In the window where it asks for the network name I put in "ANY". PC 3 is a PIII 600e and was configured the same as PC 2. PC 4 was a older think pad and it took right off.
All PCs on the airport are doing DHCP with the base station which in turn sends requests to the linksys for web. They are also sharing a printer that is local to PC 1 over wireless. No need for a printer with a JetDirect card.
This was done in a home for a family network and they all have web now,file sharing and printing capabilities thanks to AirPort.
Big stumbling block was that I ordered the PCI version of the adapter at first not knowing that it was only meant for motherboards with ONLY PCI SLOTS. This totally screwed up one PIII 600 by throwing its voltage out of whack. First time in my life I have seen a PCI card screw a system up so bad. Once I talked to tech support I found out that if you have ANY ISA SLOTS you HAVE to use the ISA adapter. That is a gotcha for sure as
Lucent's Wavelan Sight does not make this clear enough to people.
The PCI only thing is based on the PC99 standard and also PCI version 2.2 (very new stuff but like I said they tell you it is PC99 and PCI 2.2 but what they don't tell you is that translates into PCI only mainboards.
I am not using encryption.
August 10, 2000 -- Karen Arms just installed a cross-platform wireless network, and has some tips for beginners. She describes how to get the correct Lucent adapter, configuring it (she says "Installing the adapter and Orinoco card in the PC is a nightmare if you're Windows-illiterate") and setting up Miramar's PC MacLAN wirelessly for file sharing.
Thanks to Henry Norr and everyone who took the time to write about cross-platform wireless networking. There's so little literature on this. I've never even used a network before, so I thought we might as well leap straight into the 21st century. After a week of useless fiddling, I was about to raise the white flag until I found John Rizzo's article in MacAddict referring me to macwindows.com. Today, we have a wireless network in our small office.
We had 2 goals: for people with PCs to be able to use our company database, which is hosted on our most powerful computer, a Mac, and for everyone to share one Internet connection. Now we have laptops and a PC equipped with Orinoco cards working on the database on a Mac with an AirPort, all of them using one Internet connection via an AirPort base station.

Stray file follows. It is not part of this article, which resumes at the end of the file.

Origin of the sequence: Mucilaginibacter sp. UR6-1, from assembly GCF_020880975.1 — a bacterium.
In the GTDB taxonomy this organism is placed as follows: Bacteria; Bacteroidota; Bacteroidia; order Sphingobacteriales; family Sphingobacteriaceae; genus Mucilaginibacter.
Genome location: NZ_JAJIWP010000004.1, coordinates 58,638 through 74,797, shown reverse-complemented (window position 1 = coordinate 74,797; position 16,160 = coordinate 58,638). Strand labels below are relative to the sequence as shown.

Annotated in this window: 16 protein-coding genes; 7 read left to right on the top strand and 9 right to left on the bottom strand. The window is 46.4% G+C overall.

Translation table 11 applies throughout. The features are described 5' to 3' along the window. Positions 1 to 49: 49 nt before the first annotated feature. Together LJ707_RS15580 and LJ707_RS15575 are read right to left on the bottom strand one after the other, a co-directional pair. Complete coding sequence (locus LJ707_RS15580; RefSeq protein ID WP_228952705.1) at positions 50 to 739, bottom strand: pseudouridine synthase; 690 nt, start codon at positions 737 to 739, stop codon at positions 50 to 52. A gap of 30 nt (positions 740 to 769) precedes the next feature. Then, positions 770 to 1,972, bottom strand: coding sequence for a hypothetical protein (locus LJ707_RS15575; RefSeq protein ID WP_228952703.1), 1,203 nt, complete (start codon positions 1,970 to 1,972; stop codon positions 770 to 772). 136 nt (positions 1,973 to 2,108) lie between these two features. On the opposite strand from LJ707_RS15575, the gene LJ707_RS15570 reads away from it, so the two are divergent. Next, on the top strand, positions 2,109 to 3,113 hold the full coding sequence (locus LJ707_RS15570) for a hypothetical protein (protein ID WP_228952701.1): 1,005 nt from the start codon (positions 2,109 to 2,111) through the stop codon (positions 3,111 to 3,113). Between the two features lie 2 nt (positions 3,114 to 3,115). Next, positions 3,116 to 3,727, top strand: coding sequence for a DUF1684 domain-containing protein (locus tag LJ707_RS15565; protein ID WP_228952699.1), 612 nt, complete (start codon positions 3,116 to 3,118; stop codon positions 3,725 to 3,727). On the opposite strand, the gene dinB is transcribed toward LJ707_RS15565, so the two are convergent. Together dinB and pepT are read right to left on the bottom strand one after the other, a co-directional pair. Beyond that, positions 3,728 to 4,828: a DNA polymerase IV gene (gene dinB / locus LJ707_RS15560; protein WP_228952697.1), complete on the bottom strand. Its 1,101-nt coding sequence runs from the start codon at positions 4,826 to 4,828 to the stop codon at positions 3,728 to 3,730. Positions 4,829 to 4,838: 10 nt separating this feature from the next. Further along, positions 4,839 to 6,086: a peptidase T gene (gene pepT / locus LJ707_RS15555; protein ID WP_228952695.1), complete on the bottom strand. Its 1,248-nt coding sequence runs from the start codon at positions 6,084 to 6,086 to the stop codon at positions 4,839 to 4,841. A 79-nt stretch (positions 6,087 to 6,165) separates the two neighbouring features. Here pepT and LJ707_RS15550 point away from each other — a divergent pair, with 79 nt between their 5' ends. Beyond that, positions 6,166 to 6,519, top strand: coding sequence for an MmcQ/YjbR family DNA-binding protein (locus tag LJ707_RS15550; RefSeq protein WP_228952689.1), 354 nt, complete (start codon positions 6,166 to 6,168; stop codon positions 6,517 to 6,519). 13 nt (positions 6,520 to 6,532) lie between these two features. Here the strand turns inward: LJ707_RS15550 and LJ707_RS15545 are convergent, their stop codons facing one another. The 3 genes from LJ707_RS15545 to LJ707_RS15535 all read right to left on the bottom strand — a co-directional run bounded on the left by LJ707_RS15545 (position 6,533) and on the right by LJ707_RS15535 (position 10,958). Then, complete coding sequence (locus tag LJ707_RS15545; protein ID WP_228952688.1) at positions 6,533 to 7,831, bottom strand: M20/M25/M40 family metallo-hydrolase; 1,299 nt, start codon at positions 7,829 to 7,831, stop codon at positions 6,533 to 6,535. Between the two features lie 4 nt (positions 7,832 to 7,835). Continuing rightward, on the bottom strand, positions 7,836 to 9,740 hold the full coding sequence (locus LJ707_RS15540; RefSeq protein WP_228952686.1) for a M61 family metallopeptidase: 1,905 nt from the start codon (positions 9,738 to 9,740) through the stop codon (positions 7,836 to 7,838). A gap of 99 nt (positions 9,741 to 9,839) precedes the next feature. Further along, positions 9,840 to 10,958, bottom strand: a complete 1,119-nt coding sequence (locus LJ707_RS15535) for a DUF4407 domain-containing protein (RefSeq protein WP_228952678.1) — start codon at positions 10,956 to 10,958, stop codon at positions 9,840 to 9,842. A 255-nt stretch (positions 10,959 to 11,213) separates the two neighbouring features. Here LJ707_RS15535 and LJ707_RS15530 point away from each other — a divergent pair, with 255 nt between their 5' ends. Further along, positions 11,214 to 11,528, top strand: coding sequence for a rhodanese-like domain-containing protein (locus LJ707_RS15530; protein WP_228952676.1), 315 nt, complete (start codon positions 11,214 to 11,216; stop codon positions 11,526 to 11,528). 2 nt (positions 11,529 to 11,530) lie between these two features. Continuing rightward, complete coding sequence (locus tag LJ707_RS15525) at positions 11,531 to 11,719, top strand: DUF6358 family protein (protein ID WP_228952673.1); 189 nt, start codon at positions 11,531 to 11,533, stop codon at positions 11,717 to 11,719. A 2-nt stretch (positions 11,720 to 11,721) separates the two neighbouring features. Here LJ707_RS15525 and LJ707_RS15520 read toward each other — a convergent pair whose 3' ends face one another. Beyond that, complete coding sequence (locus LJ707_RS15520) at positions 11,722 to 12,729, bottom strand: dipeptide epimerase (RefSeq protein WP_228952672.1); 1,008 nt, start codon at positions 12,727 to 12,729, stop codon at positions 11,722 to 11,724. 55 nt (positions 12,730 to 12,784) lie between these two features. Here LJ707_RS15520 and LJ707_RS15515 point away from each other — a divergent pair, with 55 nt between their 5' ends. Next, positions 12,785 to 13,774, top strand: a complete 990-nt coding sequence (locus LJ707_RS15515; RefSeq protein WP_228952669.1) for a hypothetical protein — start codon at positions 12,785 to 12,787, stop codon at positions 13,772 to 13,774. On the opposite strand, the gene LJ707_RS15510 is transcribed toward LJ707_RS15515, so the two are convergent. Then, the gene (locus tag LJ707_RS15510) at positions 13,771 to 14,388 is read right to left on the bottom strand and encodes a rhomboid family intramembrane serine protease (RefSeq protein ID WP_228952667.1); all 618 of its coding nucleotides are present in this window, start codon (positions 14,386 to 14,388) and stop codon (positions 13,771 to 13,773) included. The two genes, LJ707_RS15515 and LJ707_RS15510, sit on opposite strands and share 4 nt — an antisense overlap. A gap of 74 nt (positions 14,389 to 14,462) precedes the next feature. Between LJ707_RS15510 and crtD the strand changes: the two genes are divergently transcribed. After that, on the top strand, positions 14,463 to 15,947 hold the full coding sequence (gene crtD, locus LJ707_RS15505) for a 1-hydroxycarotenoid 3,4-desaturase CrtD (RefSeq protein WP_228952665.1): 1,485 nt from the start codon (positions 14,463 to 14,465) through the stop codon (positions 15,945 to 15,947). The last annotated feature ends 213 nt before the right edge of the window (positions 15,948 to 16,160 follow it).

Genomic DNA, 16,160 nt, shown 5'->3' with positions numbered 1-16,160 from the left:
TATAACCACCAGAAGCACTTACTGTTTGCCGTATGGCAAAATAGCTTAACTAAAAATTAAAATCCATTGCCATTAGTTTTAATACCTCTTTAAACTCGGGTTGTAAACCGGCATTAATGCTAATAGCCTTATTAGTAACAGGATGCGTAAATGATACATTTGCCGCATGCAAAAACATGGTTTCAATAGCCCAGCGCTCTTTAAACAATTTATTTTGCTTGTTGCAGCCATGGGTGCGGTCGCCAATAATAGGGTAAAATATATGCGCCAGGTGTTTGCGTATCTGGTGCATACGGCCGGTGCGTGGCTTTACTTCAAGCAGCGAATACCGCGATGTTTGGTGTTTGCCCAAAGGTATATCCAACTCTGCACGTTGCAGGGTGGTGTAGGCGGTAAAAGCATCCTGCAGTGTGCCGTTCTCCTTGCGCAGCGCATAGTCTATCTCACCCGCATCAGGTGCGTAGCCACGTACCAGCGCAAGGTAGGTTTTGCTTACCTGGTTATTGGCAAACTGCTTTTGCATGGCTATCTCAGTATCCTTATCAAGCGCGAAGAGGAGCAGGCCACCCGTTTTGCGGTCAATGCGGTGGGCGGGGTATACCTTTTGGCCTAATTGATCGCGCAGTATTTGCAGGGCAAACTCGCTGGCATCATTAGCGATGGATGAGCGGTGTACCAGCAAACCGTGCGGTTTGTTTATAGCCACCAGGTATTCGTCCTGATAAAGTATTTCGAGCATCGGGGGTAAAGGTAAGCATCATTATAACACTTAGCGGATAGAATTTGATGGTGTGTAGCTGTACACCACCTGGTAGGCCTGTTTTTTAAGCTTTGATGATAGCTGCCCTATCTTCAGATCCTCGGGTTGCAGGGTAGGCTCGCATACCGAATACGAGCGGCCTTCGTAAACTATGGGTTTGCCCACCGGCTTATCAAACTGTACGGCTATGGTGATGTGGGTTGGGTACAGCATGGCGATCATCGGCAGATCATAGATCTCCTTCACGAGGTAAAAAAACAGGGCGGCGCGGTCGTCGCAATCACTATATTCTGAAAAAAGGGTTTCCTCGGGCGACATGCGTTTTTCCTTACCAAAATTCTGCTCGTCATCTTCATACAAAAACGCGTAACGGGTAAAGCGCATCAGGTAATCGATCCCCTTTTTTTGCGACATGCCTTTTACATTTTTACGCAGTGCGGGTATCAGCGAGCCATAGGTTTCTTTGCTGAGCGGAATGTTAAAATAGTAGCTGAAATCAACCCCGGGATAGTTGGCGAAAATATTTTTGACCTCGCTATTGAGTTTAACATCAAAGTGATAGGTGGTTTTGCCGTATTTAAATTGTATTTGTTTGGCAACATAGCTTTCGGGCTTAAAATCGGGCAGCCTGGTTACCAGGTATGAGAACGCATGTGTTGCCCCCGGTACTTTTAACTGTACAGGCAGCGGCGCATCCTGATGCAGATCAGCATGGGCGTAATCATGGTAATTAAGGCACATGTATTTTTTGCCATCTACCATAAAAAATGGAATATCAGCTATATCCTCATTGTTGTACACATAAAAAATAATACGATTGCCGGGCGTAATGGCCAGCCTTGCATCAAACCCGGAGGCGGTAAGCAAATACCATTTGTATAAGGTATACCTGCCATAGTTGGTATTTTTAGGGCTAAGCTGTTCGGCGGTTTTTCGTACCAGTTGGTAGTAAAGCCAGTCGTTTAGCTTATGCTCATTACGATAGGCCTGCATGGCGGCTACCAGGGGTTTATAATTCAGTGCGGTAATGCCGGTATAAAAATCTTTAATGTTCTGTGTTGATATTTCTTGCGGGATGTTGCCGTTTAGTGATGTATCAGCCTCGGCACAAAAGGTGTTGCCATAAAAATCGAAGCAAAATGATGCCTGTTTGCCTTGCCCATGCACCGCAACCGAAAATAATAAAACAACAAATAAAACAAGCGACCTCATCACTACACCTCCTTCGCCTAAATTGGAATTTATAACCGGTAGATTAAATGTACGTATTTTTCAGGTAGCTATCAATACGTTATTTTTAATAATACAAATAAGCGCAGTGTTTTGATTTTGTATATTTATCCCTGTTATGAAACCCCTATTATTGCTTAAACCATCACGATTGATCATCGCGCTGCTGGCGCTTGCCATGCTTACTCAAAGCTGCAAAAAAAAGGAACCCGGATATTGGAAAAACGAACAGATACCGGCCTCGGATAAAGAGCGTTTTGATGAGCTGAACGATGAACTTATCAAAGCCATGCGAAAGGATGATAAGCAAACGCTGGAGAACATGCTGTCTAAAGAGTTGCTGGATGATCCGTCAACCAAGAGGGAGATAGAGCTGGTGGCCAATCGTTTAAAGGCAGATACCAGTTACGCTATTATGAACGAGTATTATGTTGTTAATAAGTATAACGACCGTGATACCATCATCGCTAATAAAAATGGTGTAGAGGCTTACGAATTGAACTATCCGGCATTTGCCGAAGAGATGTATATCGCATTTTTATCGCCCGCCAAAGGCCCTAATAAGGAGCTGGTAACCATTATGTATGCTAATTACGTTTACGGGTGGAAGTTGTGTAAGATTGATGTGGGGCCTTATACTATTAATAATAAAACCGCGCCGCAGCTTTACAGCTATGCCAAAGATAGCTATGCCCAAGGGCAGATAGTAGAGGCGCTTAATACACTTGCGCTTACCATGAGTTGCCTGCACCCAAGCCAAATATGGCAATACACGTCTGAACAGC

Apple AirPort 1.2, AirPort base station, Orinoco Silver Card with Lucent Firmware/software 6.04/6.0, Win 95, Miramar PC MacLAN, no encryption.
Tips for beginners:
Computer consultants, friends, and relatives were ignorant, irritating, and unhelpful. Our local Windows expert thought it couldn't be done wirelessly, a Miramar tech said the same, a relative in a university computer science department said it could be done but he didn't know how and wouldn't give me the name of the person who knew (your tax dollars at work), a Lucent tech was rude and unhelpful. The exception was Joe Colonna at Microwarehouse: he exchanged parts and called people for advice; for a while there he seemed like my only friend.
First step is to set up the Mac to access the Internet wirelessly via AirPort and base station. That's all in the AirPort manual, but I managed to crash the base station. Resetting it didn't work until I found an obscure corner of AirPort Help that said if all else fails, connect the AirPort to a Mac by an Ethernet crossover cable and use AirPort Admin.
Murphy's Law: you'll get the wrong Lucent adapter for the PC. A reminder that if the PC has both PCI and ISA slots, you need the ISA adapter, NOT the PCI adapter.
Installing the adapter and Orinoco card in the PC is a nightmare if you're Windows-illiterate like me. Keep trying. When you think you've got it working, run WaveMANAGER CLIENT IEEE, in the tools folder on the Lucent CD. What a thrill to see the radio waves wiggling across the screen! I fiddled with orientation, ran the microwave, and experimented with things that affect the strength of the signal.
Now you only have to figure out the networking and PC/Mac software. The relationships between TCP/IP, Ethernet, AppleTalk, protocols, clients, etc. were a mystery to me. For those equally ignorant: The wireless network mimics a wired Ethernet.
You need a unique IP address for each unit. Apple assigns these to the base station and Macs, (although you may need to change some of them if you have a lot of Macs), but you have to assign them to the PCs.